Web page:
Transitions

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Last night I had a nightmare that my passport had been stolen in Loas and because it is such a difficult place, I couldn’t come home to America.

I keep having flashbacks. I keep remembering small things I’d forgotten in this swift transition from a third world country back to big city America.

Walking down the sidewalk in downtown Portland, I still think to myself how clean it is, how well laid out. I stop at crosswalks. I don’t run at full speed across the street between scooters and small cars.

I miss scooters.

The months I spent overseas are so small in the larger scheme of things. But… I’ve put off getting a hair cut because I love knowing that the last person to cut my hair was a man in Bangkok who didn’t speak much English but treated my head like a Bonzai.

It’s a strange and alienating feeling.

This morning in the shower I opened my mouth to the warm rush and drank from it. I can’t ever shake that fear of the water in Laos. Wondering if I was poisoning myself or my husband by rinsing vegetables in tap water…

I randomly remember so many things from life in Loas. I’m realizing that I basically came “home” and tried to turn off one valve while opening another.

Life doesn’t work like that.

So what do I do? I try to let myself think about what happened, how difficult and rewarding it was, I try to allow the managerie of feelings to have the space they need.

But, I still just want to shout at people around me that they are SO lucky! They can drink the water in the shower! They have a  light at each crosswalk the vehicles follow that allows them to cross safely. Oh how I want to tell the lovely people around me how many things we can be grateful for!

All the while, most of my energy is spent trying to acclimate. Even now I feel out of place and awkward. It’s not easy. Portland is amazing, don’t get me wrong I love it here, but SE Asia to Portland is jarring and I’m realizing more and more all these weeks later that I have to find a way to work through these feelings.

Transitions in life are like this, don’t you think? Some small, some leaps over canyons but none are easy.

What has been your most difficult transition and how did you work through it?

 

Bravery

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Brave. That’s what she called me.

Me? Brave? But I’m afraid of everything.

Fear is like my shadow. My heart races while my thoughts spin and I sigh. Oh it’s just you again. My fears come in all shapes and sizes but behind those masks are one and the same.  Anxiety, depression, stress…all coming from that deep elemental place where fear reigns.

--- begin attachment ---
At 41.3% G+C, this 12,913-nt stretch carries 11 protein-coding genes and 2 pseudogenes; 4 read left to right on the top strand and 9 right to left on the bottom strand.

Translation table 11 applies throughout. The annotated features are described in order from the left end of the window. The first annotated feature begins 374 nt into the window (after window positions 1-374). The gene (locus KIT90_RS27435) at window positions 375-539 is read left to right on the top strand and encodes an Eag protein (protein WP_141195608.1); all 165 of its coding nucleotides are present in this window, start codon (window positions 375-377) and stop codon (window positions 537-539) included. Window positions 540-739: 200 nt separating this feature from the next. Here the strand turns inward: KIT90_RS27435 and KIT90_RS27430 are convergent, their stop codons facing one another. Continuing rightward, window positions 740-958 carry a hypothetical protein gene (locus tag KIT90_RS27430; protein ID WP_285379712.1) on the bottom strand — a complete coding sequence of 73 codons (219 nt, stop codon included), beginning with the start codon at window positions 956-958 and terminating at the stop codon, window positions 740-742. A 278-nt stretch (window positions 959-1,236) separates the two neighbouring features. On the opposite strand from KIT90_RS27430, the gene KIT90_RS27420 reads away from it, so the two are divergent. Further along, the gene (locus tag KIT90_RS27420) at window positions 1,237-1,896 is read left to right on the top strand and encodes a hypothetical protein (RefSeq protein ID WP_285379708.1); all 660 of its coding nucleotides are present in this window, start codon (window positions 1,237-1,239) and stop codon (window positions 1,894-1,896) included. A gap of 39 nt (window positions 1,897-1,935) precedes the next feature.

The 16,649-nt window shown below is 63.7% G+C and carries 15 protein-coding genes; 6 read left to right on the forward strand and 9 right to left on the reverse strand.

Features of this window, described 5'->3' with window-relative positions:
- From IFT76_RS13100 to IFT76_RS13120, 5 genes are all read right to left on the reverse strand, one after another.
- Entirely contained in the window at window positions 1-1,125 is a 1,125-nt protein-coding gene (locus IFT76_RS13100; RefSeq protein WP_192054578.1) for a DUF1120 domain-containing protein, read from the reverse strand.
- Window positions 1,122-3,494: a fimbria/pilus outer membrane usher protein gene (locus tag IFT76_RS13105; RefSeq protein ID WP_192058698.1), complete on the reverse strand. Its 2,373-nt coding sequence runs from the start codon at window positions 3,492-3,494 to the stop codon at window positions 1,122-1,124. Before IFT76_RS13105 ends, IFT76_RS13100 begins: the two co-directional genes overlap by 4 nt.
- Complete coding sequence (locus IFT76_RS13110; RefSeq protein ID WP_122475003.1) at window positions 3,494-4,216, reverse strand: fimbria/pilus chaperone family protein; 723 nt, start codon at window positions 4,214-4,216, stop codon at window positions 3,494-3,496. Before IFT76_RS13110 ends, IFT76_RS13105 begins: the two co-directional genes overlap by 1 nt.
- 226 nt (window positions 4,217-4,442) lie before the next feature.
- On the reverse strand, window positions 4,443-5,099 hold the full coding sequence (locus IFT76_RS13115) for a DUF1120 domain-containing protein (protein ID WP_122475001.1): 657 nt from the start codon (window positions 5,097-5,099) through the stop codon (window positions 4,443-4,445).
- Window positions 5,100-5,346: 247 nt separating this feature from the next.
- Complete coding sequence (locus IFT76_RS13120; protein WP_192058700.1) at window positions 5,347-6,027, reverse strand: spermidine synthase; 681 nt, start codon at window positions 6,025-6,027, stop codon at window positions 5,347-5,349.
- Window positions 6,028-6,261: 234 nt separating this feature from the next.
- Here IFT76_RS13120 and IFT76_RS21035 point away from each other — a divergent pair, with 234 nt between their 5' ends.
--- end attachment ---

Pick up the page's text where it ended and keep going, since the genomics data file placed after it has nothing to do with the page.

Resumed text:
When I look back though, when I play the movie of the last few years, I watch myself experiencing constant fear and moving toward it. I haven’t let it stand in my way. There I am moving from place to place almost never finding my comfort zone. And that’s me living halfway around the world in a strange new country. If I saw anyone else doing these things, surely I would describe them as very brave. Especially if I had insight into how deeply fearful they were to begin with.

And so I’m left with this: I am Brave.

Bravery is not being fearless. It is being overwhelmed by fear and not backing down. We can only be brave when we are afraid.

So, embrace your fear. Look it right in the eye and thank it for making you a warrior.

 

I’m Alive

 

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….but the past doesn’t work like that.

Our previous selves, the ghosts of who we’ve been, remain inside and form vital portions of who we are now. I’ve withstood a challenging year because of my past. As much as I’d love to close one door, barricade it with rocks and set monsters as guards, I know I have to let it all come with me.

I’m busy conquering a new fire swamp. It began with the car break in and robbery, but that has become a footnote. I’m working and exploring and getting a feel for this new home.

I’m finding my rhythm.

My expectations and well laid plans fall away as I stride forward into the unknown.

It may be hard for me on many levels, but damn I do feel alive.

 

(Poem by the exquisite Mary Oliver)

 

 

Surviving

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I usually resist writing when I feel distraught. Today I feel like it might take over if I don’t get it out so here I go..

A week ago my car was broken into and my belongings stolen out of the backseat. I’d just pulled into Portland and parked downtown near my new place of work. My suitcase and duffel bag were gone when I came out two hours later. I didn’t think to worry as it was the middle of the day and so many people were around. I was also too excited to see my best friend and my new place of work.

When I saw the broken window and realized what had happened I felt sick. I cried. Hard. As each item that I’d lost registered, a new stream of tears would flow. My passport, sentimental jewelry and my favorite clothes just gone. All of my toiletries from bobby pins to glasses most likely in a dumpster somewhere.

I know crimes like this happen to so many people every single day. I know it’s just stuff. I tell people so often that I barely own anything anymore and really don’t place sentiment on physical belongings. But I’m sitting here now even a week later feeling like my identity was taken from me.